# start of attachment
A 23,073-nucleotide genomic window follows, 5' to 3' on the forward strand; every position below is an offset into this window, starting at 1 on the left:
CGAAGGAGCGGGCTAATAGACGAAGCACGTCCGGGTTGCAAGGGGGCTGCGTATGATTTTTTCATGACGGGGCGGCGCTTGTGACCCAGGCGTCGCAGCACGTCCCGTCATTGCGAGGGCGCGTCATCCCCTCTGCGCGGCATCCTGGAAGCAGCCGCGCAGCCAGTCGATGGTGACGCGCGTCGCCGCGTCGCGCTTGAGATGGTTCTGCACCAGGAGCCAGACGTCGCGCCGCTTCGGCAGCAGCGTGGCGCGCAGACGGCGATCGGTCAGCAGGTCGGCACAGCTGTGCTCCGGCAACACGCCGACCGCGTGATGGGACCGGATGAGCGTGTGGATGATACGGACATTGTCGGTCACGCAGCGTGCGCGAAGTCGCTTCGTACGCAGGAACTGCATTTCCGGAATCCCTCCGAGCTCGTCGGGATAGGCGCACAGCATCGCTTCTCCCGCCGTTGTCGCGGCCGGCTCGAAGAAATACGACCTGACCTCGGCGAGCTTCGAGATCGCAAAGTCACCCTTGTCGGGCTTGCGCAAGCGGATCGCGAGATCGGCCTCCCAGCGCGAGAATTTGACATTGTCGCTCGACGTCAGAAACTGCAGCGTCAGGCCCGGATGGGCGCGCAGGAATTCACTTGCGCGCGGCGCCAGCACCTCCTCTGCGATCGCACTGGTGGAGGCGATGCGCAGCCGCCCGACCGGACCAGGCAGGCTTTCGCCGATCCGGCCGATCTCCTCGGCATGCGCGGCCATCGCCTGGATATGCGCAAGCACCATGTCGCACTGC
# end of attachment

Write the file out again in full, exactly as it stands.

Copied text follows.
A 23,073-nucleotide genomic window follows, 5' to 3' on the forward strand; every position below is an offset into this window, starting at 1 on the left:
CGAAGGAGCGGGCTAATAGACGAAGCACGTCCGGGTTGCAAGGGGGCTGCGTATGATTTTTTCATGACGGGGCGGCGCTTGTGACCCAGGCGTCGCAGCACGTCCCGTCATTGCGAGGGCGCGTCATCCCCTCTGCGCGGCATCCTGGAAGCAGCCGCGCAGCCAGTCGATGGTGACGCGCGTCGCCGCGTCGCGCTTGAGATGGTTCTGCACCAGGAGCCAGACGTCGCGCCGCTTCGGCAGCAGCGTGGCGCGCAGACGGCGATCGGTCAGCAGGTCGGCACAGCTGTGCTCCGGCAACACGCCGACCGCGTGATGGGACCGGATGAGCGTGTGGATGATACGGACATTGTCGGTCACGCAGCGTGCGCGAAGTCGCTTCGTACGCAGGAACTGCATTTCCGGAATCCCTCCGAGCTCGTCGGGATAGGCGCACAGCATCGCTTCTCCCGCCGTTGTCGCGGCCGGCTCGAAGAAATACGACCTGACCTCGGCGAGCTTCGAGATCGCAAAGTCACCCTTGTCGGGCTTGCGCAAGCGGATCGCGAGATCGGCCTCCCAGCGCGAGAATTTGACATTGTCGCTCGACGTCAGAAACTGCAGCGTCAGGCCCGGATGGGCGCGCAGGAATTCACTTGCGCGCGGCGCCAGCACCTCCTCTGCGATCGCACTGGTGGAGGCGATGCGCAGCCGCCCGACCGGACCAGGCAGGCTTTCGCCGATCCGGCCGATCTCCTCGGCATGCGCGGCCATCGCCTGGATATGCGCAAGCACCATGTCGCACTGC